Not too many of those votes are because the budget wasn’t conservative enough: that explains Huelskamp, Amash and maybe Barton. The others face tough re-election battles, or in the case of Rehberg are running for Senate in Montana. Walter Jones is just idiosyncratic. But I agree with Dave Weigel, 10 Republicans out of 238 isn’t that many, considering they’ve opened themselves up yet again to charges of ending Medicare as we know it (regardless of what Politifact says).
Georgians who lose their jobs next year could see fewer unemployment checks under a bill passed by the state Senate. Supporters say it will help re-pay $700 million Georgia borrowed from the federal government to cover unemployment reserves.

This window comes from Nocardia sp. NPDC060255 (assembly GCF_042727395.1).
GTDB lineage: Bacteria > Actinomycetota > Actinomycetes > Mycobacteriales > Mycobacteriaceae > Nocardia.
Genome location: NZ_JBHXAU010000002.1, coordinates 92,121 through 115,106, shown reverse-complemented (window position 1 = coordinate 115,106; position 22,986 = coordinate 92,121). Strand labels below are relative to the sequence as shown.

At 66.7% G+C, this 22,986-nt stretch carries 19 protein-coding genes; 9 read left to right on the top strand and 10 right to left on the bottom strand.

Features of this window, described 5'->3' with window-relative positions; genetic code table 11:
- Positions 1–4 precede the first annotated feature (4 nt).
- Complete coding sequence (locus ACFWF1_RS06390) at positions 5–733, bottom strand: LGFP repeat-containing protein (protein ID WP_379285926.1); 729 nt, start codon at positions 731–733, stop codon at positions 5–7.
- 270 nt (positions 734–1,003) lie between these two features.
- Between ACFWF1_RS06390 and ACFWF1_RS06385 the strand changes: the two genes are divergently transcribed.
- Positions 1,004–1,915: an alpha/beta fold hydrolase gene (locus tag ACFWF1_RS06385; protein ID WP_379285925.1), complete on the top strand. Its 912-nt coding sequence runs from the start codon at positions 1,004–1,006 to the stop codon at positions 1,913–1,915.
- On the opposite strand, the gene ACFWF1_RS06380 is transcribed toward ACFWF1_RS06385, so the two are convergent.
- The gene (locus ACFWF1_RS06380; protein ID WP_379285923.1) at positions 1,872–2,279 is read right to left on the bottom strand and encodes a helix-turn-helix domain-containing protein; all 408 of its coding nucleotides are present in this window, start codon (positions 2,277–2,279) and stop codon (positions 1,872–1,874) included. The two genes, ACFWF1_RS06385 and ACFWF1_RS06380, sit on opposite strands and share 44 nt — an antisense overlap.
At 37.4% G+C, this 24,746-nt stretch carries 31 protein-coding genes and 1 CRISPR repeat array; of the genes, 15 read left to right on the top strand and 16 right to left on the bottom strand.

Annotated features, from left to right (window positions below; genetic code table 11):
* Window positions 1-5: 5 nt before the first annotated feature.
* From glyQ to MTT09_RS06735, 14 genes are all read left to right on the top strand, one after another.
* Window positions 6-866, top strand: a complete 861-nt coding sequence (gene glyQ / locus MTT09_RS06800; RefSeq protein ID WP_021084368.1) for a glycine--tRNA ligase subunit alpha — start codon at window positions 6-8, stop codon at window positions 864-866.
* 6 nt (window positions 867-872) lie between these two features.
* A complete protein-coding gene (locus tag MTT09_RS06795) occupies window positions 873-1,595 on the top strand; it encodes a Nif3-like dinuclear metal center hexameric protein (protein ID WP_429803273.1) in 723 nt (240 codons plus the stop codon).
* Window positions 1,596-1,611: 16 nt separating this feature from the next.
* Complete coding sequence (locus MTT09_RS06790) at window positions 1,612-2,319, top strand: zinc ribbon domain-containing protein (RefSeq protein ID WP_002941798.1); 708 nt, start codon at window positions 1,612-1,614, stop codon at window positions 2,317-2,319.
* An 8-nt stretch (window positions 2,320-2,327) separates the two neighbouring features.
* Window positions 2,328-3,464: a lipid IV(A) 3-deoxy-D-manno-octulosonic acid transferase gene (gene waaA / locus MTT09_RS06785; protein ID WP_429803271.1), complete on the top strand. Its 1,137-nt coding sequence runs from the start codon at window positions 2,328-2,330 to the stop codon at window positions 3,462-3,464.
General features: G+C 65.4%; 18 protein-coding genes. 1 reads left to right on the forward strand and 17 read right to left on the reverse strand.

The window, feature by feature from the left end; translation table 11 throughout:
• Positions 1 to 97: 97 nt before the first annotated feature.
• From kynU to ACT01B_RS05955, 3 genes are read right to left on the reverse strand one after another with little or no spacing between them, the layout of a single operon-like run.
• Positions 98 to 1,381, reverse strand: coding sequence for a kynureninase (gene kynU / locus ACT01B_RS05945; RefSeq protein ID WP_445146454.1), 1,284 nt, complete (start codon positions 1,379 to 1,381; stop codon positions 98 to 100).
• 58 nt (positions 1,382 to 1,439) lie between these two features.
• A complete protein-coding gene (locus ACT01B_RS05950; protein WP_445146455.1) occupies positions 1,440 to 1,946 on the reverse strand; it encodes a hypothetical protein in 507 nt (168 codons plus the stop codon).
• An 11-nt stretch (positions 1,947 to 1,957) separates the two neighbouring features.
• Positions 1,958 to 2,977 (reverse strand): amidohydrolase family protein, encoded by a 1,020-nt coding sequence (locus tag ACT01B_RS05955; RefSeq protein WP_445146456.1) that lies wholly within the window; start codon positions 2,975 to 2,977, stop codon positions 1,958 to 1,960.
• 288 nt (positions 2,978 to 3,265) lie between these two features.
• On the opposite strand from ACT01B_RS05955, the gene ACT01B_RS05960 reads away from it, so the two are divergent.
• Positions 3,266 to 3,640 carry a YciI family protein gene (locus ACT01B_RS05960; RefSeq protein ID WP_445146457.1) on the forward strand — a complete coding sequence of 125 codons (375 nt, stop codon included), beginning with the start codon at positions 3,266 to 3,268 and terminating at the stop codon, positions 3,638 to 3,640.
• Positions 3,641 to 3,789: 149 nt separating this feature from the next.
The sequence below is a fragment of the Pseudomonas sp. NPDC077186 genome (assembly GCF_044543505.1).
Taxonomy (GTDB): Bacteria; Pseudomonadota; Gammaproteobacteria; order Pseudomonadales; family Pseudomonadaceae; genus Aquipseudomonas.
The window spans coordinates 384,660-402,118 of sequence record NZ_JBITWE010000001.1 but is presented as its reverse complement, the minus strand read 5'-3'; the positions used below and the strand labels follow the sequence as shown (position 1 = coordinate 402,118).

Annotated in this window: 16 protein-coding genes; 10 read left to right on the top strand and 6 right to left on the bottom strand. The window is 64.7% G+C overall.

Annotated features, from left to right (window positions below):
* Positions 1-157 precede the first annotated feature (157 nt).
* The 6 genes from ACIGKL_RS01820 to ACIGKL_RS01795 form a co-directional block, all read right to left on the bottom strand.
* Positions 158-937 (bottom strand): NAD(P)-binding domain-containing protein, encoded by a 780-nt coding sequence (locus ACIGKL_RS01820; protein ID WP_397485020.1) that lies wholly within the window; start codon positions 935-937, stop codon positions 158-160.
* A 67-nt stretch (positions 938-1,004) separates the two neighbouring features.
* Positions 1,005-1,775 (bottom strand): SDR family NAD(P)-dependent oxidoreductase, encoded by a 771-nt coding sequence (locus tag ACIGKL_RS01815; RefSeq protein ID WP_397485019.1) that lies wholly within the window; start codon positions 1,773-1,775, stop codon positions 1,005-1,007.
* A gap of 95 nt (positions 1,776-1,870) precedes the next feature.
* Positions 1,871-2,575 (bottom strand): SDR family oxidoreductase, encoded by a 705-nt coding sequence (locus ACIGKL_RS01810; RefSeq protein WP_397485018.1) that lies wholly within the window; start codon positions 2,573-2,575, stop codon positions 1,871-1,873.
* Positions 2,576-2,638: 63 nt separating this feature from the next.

The bill would cut the amount of benefits jobless workers receive by as much as half. And it would mandate a one-week waiting period before workers start collecting benefits.
“For more than a decade, Georgia basically cut unemployment insurance taxes that employers were paying, even when times were good,” Richie said in an interview in December. “And in fact in the period from 2000 to 2003 virtually all employers paid no unemployment insurance tax.”
As a result, she says the state depleted more than half of a $2 billion reserve. The fund would have had more money if the state had then followed through with planned increases in the unemployment insurance taxes companies pay.
“It’s just important to understand we don’t have a spending problem in the state when it comes to unemployment insurance,” she said. “We have a revenue problem.”